The Government’s ban on the sale of petrol and diesel cars by 2030 could be “difficult” to achieve, the Duke of Richmond has said.
The duke, who owns the Goodwood Estate in West Sussex where popular motoring events including the annual Festival of Speed and Revival are held, expressed his concerns over the target to transition to electric cars as he launched the venue’s 2023 motorsport calendar.
He told the PA news agency: “Can we deliver enough clean energy to fire up all these cars by that time?
“And can we begin to deliver the infrastructure needed to keep them all powered up? That looks difficult to me.”
The Government is banning the sale of petrol and diesel cars by 2030 and the sale of hybrids by 2035.
The duke, whose grandfather opened the Goodwood Circuit in 1948, said he was concerned the vehicle charging infrastructure in the UK would not be ready to meet the 2030 target.
“Can they get the infrastructure in? There’s so little support for it at the moment,” he added.
The duke also raised concern at the level of support the Government is giving the UK motor industry.
He said: “It’s definitely not getting the support. It’s such an important industry but the writing’s on the wall – these great brands are slowly going to be producing their cars elsewhere.
“They (car manufacturers) will still be making cars and we’ll still be buying them, but sadly they will not be made here anymore because we’re not making it attractive enough.”
Goodwood will be celebrating 75 years of motorsport at the estate near Chichester, West Sussex, with special events planned at this year’s Festival of Speed, Revival and members’ meeting.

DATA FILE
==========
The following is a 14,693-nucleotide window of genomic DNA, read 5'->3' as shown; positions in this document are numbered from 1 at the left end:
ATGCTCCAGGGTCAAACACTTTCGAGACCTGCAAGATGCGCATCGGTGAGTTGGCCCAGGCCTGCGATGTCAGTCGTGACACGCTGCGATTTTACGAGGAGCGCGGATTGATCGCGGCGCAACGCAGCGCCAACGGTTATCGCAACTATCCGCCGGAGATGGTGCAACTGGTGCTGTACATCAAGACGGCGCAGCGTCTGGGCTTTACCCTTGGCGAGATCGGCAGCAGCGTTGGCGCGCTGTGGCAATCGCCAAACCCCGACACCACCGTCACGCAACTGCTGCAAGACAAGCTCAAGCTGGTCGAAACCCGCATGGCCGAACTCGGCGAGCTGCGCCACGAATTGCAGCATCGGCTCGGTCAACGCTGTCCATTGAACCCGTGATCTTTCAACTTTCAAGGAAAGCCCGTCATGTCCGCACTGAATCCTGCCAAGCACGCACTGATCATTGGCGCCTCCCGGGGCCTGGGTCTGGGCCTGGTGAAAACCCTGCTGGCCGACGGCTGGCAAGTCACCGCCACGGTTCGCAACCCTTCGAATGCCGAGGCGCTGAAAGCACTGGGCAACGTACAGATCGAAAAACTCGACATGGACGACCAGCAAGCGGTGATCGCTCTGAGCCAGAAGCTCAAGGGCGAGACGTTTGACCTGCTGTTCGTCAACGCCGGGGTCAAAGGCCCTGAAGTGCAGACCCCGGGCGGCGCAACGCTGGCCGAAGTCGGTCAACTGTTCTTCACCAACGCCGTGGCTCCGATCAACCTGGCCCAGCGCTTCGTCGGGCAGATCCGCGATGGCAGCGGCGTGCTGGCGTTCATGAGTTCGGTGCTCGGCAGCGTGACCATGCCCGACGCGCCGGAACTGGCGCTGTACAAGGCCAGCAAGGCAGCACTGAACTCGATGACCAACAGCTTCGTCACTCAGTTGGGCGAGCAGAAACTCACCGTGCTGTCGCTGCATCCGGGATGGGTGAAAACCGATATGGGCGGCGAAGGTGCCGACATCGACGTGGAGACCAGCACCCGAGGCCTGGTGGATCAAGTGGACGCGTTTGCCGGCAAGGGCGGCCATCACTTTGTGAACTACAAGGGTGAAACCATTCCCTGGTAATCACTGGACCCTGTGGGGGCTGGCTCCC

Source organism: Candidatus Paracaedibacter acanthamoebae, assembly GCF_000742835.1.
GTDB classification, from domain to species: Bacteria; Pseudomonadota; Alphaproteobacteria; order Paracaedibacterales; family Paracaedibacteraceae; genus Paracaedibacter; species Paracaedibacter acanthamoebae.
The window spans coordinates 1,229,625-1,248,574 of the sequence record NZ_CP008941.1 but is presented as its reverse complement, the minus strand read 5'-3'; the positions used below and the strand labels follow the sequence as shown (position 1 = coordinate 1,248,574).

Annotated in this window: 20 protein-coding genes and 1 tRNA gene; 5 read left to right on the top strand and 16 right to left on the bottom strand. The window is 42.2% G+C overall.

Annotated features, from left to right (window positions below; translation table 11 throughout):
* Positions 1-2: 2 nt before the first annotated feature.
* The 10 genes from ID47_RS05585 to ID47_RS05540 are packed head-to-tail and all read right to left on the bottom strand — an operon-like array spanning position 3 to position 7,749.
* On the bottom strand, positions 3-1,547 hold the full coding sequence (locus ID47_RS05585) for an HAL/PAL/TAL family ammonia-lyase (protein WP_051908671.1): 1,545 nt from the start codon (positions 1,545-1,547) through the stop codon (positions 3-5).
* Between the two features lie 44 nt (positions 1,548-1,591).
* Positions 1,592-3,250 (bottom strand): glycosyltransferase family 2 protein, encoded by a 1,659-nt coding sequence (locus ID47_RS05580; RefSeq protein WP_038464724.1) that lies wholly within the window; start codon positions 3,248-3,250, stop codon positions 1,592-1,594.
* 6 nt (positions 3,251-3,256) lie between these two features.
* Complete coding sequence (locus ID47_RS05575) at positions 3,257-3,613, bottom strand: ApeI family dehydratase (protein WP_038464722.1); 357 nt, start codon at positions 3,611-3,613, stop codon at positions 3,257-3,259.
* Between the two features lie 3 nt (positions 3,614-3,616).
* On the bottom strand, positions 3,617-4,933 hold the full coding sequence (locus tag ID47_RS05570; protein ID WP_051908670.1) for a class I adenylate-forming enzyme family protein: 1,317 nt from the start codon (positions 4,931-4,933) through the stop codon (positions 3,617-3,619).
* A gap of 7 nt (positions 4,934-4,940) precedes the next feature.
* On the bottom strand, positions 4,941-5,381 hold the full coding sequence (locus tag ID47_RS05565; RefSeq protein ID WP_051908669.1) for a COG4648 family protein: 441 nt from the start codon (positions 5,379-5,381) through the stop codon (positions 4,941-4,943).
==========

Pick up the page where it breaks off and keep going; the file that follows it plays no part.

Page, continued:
The duke said electric cars will play a large part in all of the events, including showcasing future technology at the Festival of Speed and how classic cars can be reinvigorated with electric powertrains at the Revival.
However, he remains unconvinced about electric cars – despite revealing he had invested in unnamed electric car companies himself.
The duke added: “Our Electric Avenue (part of the Festival of Speed) will be the biggest EV (electric vehicle) event in the world.
“EVs fit into Goodwood’s events very powerfully as we look to the past, present and, most importantly, the future.
“I think mobility is a joy. And a car, the whole opera of that, the whole experience of the thing, is a joy.
“And we all know the whole EV thing is great – it’s super-fast and it’s fun – but they’re all the same.
“It’s going to move you around from A to B and a lot of it is good fun, but it isn’t the same thing.”
A Department for Transport spokesperson said: “We remain committed to phasing out the sale of new petrol and diesel cars and vans by 2030, with all new cars and vans being zero emission at the tailpipe by 2035.”